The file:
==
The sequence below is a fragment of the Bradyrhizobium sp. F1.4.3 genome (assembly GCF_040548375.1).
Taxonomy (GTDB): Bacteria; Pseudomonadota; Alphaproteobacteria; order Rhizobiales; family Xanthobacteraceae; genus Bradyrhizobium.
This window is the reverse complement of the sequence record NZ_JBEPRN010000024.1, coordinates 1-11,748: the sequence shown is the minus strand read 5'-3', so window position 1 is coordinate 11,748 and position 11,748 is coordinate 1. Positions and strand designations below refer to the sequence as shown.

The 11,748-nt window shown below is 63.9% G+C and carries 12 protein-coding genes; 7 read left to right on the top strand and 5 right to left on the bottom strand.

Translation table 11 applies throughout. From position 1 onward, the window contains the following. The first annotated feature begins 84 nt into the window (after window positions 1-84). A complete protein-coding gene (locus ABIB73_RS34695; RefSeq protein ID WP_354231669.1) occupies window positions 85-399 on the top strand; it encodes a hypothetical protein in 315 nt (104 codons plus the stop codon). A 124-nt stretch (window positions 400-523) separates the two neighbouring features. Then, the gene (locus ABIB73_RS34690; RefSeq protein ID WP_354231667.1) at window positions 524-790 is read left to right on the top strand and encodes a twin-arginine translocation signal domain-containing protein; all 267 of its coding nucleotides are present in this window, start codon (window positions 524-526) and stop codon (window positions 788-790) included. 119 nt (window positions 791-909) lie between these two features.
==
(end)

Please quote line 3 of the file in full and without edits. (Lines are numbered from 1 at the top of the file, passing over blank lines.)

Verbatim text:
This window is the reverse complement of the sequence record NZ_JBEPRN010000024.1, coordinates 1-11,748: the sequence shown is the minus strand read 5'-3', so window position 1 is coordinate 11,748 and position 11,748 is coordinate 1. Positions and strand designations below refer to the sequence as shown.